Results from our MDU Winter quiz

Throughout December and January we ran a medico-legal quiz based on popular guidance and advice from our website. 

Nearly 2,000 people had a go at answering the five question quiz. Find out the answers below and take a look at the guidance on which each question was based on: 

How long do you have to provide information for a subject access request?

  • Within one month (correct answer) 
  • Within 20 working days
  • Within 40 days 

For guidance, see our advice on GDPR for GPs


Does an oral complaint that is resolved in one working day need to be acknowledged in writing?

  • Yes – within 2 working days
  • Yes – within 3 working days
  • No, it is not necessary (correct answer)

For guidance, see our video on handling complaints


A patient is undergoing an intimate examination, and has a chaperone present. As per GMC guidance, a doctor must be satisfied that their chaperone will:

  • Be sensitive and respect the patient’s dignity and confidentiality (correct answer)
  • Have previous experience as a chaperone
  • Stay throughout the examination and be able to see what the doctor is doing (correct answer)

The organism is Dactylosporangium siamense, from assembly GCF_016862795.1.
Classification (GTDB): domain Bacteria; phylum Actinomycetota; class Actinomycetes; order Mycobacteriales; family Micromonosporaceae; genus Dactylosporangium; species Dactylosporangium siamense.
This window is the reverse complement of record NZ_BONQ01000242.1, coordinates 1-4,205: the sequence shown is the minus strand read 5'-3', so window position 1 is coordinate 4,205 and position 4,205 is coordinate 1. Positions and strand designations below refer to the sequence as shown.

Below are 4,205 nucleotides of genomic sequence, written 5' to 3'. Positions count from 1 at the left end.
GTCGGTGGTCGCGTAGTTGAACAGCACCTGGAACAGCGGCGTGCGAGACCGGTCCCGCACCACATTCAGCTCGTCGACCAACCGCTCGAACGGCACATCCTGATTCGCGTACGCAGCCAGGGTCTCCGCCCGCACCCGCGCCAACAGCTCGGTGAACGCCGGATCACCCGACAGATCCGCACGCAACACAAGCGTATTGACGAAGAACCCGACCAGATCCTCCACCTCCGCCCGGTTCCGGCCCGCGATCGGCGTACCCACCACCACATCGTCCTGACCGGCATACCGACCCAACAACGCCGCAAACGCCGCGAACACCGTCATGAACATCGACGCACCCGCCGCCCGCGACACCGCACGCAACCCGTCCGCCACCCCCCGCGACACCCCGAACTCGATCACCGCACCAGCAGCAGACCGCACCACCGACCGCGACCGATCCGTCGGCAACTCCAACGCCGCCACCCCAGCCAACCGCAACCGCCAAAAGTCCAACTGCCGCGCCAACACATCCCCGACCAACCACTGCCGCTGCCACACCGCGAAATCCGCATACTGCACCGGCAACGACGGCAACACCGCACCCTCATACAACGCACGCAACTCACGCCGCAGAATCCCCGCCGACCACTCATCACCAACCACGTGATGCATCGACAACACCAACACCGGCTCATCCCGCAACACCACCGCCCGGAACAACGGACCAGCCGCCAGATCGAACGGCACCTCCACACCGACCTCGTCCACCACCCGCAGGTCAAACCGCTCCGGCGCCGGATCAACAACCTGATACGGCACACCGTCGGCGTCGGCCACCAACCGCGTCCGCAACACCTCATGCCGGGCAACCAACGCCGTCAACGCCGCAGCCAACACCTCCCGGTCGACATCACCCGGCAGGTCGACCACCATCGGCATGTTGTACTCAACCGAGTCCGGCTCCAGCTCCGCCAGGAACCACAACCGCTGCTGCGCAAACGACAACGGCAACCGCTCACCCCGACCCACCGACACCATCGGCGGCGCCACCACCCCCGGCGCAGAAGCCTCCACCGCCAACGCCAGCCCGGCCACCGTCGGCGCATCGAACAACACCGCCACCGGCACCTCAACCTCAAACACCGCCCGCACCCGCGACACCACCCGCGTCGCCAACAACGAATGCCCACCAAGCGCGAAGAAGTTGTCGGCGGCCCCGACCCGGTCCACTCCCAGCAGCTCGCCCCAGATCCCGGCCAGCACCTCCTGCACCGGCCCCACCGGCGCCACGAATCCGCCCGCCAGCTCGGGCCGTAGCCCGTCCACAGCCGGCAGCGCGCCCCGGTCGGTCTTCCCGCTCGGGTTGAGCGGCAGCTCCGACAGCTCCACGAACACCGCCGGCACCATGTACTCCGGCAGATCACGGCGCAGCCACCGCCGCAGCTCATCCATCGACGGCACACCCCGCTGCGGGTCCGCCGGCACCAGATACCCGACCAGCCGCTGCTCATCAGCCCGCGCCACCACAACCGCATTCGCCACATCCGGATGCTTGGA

• Be prepared to raise concerns about a doctor’s behaviour or actions (correct answer) 
  • Reassure the patient if necessary (correct answer)

For guidance, see our journal article on consent and intimate examinations


In England, for how long must you be fully registered with a licence to practise to be eligible to complete form Cremation 5?

  • For at least 1 year
  • For at least 3 years
  • For at least 5 years (correct answer)

For guidance, see our guide on signing death certificates and cremation forms


During a consultation a patient hands you an envelope containing multiple £50 notes. They say it is a Christmas gift, but you are concerned they are trying to influence the treatment you provide. Do you:

  • Accept the gift anyway, but make a note of your concerns
  • Decline the gift, as it could be perceived as an abuse of trust (correct answer)
  • Direct the patient to a receptionist who can accept the gift on behalf of your organisation 

For guidance, see our tips on accepting gifts from patients

This guidance was correct at publication 30/01/2019. It is intended as general guidance for members only. If you are a member and need specific advice relating to your own circumstances, please contact one of our advisers.

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